Pretty good "bundy book" I like Dr.Keppel's common sense approach w/o the braggadocio tone of other profiler books. Just a memoir of Keppel's involement with the bundy murders and the subsequent green river murderr. this was written before gary ridgeway was finally caught and convicted. bundy interjected himself into the investigation to offer his two cents (which really didn't amount to too much of any useful advice). the first half of the book is about the bundy hunt followed by bundy's contac ...more
Ann MacPhetridge
Interesting insight, but way too long

the author earned his expertise in investigating serial killers on the job. I can't imagine how this has affected his psyche. his interviews with Ted are unique insight into Bundy's mind. the details on the Green River Killings are horrific.
Great reading for those who somewhat enjoy reading about crime.
(I also recommend listening to the last segment of Radiolab episode 'The bad show', featuring some of the interrogation of Ridgeway)


Story of the relationship between a serial killer and the detectives who pursue them. This, at times, is truly mind bending - reading on public transport not advised.

Only as much gory details as necessary (still some of the descriptions of crime scenes and crimes were hard to handle).

Victor Drax
Parece otro libro de vainas que ya sabíamos, pero cuando superas el tema de lo que Bundy hizo y se adentra tanto en las confesiones de Bundy, como en las de Ridgway, la cosa se pone excelente y no te deja hasta que terminas. Genial.
This was a very interesting read and gave an insight not only into the investigation of the Green River Killer but also an insight into the mind of Ted Bundy and Keppel himself.

Bundy cam across mildly arrogant and self righteous to start with but by the end the finality of his situation makes him appear rather pathetic and weak. Keppel comes across rather angry and certaintly at odds with the FBI as a whole as everything that went wrong seems to be blamed on them and nothing else.

Some of the inf
Jan Deelstra
Oh my.... Because I lived and worked in Utah when Ted Bundy was attending the U of U, and because I worked with a young woman who identified Ted Bundy as "the good-looking man with tiny feet in the hall at the Viewmont High School Homecoming Dance" just before the victims began to be identified on the media, this was a book I was drawn to. I suppose it's akin to the fascination that people watching thrillers and such experience: I am enthralled with the horror. Moreover, I am captivated with the ...more
I love true crime!
I had to read this for a sociology course in murder that I am currently in... but I would gladly read it anyway... though it's called the Riverman, it's largely focused on the life and times of Ted Bundy, probably America's most notorious serial killer... and he started out right here in my own backyard.

Ann Rule calls this "the definitive book on serials" and I'd have to agree, it really is. If you are interested in the psychology behind serial killers, police investig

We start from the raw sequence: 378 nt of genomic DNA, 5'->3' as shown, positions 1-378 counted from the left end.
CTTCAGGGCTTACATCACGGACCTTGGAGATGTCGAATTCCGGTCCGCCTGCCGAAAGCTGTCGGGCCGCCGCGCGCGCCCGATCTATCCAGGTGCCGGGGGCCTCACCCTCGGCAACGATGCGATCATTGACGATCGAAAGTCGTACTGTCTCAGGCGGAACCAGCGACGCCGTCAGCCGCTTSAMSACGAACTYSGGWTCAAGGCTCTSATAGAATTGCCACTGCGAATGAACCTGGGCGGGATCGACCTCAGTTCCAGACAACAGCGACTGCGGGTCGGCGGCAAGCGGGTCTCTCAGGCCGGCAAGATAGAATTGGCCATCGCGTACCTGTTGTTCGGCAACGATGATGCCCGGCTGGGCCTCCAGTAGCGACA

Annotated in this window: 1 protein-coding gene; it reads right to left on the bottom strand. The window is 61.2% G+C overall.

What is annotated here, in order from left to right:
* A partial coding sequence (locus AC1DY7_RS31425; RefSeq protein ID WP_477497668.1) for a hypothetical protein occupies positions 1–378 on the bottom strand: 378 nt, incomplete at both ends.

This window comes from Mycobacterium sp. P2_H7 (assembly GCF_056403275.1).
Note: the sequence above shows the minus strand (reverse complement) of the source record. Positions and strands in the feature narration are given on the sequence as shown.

Carmel King
This book is really about Bob Keppell's interviews with Ted Bundy to find out what makes a serial killer tick. A terrifying insight into Bundy's mind and a massive wake up call to the authorities who believed they were chasing an all out psychotic maniac; dagger in teeth! Ted was as cool as a cucumber as he plotted, abducted, murdered and carried out necrophilic acts on his victims. This was the only way they were going to pinpoint who was killing Sea-Tac prostitutes and dumping them in various ...more
Fascinating content, but lazily put together. Author seems to have written a number of shorter articles on Bundy or Ridgway and then mushed them together without removing the repetitions--there are entire passages that are repeated pretty much word-for-word. Result is a very long book, but there's lots you can just skim. I can forgive a lot wrt this book, though, because the subject is so interesting, and because the author seems intelligent and appropriately skeptical.
Danie Tanaka
I thought it was a good book. A good addition to the Canon on Ted Bundy. A study in still the scariest serial killer ever who had NO inhibitions about going into a young coeds room filled with roommates and steal her from her bed fate whacking her in the head... carrying her out the front door wrapped in her sheet with no one in the house noticing or hearing a thing. That is supremely horrifying. his thoughts on his "river man" says a lot about serial killers & Bundy.
Another true crime/Ted Bundy/Green River killer book that I loved. Maybe I'm bias; I'm pretty sure I'd love anything following these cases. To me, this is the ultimate fascination. To read Ted Bundy's words, to see what he was right about, what he was wrong about, how he interpreted things. You can just hear his sense of self-importance, his sociopathic mind, the way the his mind worked, dripping off the pages. Impossible to put down!
Lynda Kelly
This was a great book. I need to reread it in light of the Green River killer finally being found in the end !! Ted Bundy was a total gameplayer with the FBI and just gave them the runaround for a lot of years delaying his execution.
It's a shame he WAS executed in a lot of ways because there are so many families still missing loved ones and only he knew where he left them, sadly.
I love reading about serial killers! The information is fascinating; the writing leaves a little to be desired. Bob Keppel knows his stuff, but he drones on for too long on certain aspects and tends to repeat himself. The flow of chapters could also use a little more organization. But it's a small price to pay for getting to hear the whole story from someone who knows it so well!
Feb 12, 2008 Danielle rated it 3 of 5 stars  ·  review of another edition
Recommends it for: True crime junkies
Shelves: true-crime
The author was one of my professors in college, so what a shock that it was required reading. This isn't my favorite book on the topic of the Green River killer but in relating to Ted Bundy's part in the search it is the most accurate you will find, at times it wasn't always the easiest to read (in terms of style). If I could give it 3.5 stars I would.
I thought this was an interesting look into police procedure for criminal investigations. I found several examples that I can use in my software classes.

The book was a bit repetitive, talking about the same aspects of the case over and and over again. I would also say that this book isn't an easy read as the main subjects are totally evil.
I definitely had to skim parts that got too long or repetitive. I'm not sure why so much info was repeated, but it was a minor annoyance. It was very interesting to read the interviews of Ted Bundy and police, and learn about Bundy's insights into the motivation and ways to capture another serial killer.
Gwenn Wright
I read this back in the day when I was still intending to go all the way to the F-B-I. It's funny but a lot of what I learned in this book is tossed about in contemporary detective stories (i.e. Rizzoli and Isles). If you're studying criminology or criminal justice, you should definitely read this one.